We are developing the social individualist meta-context for the future. From the very serious to the extremely frivolous... lets see what is on the mind of the Samizdata people.

Samizdata, derived from Samizdat /n. - a system of clandestine publication of banned literature in the USSR [Russ.,= self-publishing house]

The state really really is not your friend

The Kenyan government didn’t play much of a part in ending the three-hour bloodbath, McConnell reports. By the time security forces arrived, the attack was mostly over thanks to an “unlikely coalition of licensed civilian gun owners and brave, resourceful individual police officers [who] took it upon themselves to mount a rescue effort.” While this little band of saviors would ferry dozens of people to safety, when Kenyan forces did arrive, “it was only to shoot at one another before going on an armed looting spree that resulted in the collapse of the rear of the building, destroyed with a rocket-propelled grenade. And there were only four gunmen, all of whom were buried in the rubble, along with much of the forensic evidence.”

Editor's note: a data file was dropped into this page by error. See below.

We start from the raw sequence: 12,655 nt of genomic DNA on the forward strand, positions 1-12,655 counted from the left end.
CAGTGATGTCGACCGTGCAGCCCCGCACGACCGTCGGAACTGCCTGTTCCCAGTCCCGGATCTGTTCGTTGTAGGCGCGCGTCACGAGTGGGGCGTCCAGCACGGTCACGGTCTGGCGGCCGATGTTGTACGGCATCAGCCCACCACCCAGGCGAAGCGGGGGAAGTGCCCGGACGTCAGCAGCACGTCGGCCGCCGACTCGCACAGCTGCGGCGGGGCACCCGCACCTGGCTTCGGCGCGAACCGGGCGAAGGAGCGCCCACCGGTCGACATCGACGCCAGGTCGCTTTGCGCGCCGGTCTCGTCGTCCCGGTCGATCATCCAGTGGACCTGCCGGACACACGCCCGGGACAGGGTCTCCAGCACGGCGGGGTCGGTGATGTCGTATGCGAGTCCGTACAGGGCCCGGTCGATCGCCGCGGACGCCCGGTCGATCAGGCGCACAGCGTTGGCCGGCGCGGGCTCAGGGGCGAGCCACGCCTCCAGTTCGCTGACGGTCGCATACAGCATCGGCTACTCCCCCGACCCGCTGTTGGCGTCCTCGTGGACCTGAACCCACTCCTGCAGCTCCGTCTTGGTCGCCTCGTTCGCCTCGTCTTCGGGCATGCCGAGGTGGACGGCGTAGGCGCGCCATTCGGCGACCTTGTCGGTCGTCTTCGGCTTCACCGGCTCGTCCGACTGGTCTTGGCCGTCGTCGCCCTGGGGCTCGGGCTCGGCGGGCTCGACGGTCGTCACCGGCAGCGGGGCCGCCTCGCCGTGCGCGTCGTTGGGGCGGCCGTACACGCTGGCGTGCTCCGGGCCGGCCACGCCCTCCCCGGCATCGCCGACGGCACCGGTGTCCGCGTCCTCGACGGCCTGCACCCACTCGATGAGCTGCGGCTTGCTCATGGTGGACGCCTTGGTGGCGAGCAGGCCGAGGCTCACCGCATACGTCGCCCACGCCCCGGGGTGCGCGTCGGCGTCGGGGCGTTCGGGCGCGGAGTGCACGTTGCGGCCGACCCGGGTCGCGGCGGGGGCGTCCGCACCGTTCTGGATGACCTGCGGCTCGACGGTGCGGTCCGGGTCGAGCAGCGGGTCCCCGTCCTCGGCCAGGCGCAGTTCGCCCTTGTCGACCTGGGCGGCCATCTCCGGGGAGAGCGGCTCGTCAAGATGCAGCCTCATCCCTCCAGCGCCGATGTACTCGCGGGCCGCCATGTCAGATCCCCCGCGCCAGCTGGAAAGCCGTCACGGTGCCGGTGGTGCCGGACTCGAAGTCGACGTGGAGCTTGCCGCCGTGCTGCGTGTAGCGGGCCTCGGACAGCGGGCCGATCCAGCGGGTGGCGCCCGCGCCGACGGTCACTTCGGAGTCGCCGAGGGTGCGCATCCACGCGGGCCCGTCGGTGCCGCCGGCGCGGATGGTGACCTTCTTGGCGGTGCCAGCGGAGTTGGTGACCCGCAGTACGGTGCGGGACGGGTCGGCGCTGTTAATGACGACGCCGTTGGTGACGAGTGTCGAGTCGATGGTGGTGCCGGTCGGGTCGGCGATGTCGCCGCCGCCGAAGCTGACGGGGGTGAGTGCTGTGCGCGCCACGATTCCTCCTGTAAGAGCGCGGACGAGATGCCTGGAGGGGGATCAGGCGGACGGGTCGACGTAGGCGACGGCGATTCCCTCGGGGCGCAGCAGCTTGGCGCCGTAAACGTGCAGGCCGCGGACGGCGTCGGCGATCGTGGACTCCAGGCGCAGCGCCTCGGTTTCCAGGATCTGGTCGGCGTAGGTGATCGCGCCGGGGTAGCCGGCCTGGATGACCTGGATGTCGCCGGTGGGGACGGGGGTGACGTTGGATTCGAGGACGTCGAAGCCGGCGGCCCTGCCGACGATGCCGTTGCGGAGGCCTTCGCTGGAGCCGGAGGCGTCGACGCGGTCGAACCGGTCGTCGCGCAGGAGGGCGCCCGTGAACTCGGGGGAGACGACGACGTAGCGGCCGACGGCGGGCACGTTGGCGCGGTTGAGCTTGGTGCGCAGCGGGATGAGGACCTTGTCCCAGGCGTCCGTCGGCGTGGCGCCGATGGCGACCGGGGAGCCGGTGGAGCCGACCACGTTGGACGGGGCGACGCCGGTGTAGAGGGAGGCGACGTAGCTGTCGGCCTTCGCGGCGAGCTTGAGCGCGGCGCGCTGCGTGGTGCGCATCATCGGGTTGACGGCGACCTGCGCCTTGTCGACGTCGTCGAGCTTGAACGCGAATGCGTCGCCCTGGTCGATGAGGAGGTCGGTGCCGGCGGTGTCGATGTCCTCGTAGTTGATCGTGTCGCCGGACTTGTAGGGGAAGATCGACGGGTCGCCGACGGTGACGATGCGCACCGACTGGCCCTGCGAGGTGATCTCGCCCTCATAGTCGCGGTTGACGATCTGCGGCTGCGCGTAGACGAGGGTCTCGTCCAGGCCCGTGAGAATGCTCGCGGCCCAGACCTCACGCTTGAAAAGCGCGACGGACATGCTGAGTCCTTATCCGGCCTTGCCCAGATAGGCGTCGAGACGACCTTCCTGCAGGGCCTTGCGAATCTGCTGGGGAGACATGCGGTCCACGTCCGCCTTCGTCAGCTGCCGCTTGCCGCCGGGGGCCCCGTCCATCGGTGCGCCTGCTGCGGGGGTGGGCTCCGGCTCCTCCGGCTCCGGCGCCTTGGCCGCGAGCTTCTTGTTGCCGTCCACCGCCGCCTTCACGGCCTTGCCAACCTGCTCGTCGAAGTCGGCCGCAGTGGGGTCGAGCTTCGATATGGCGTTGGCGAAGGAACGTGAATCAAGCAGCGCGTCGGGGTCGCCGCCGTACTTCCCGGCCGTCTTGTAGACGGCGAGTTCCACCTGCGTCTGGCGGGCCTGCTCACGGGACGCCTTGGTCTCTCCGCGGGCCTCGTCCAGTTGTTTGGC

– Tristan McConnell

Read the whole thing.

Tweet about this on TwitterShare on FacebookShare on TumblrShare on RedditShare on Google+Share on VKEmail this to someone

12 comments to The state really really is not your friend

  • llamas

    Fascinating article, thanks for linking

    Some interesting parallels with the aftermath of Hurricane Katrina. It so happens that I am in NOLA and will be meeting with several of the folks that I worked with closely doing business recovery after Katrina. I’ll link them this article, I suspect they will recall more parallels.

    llater,

    llamas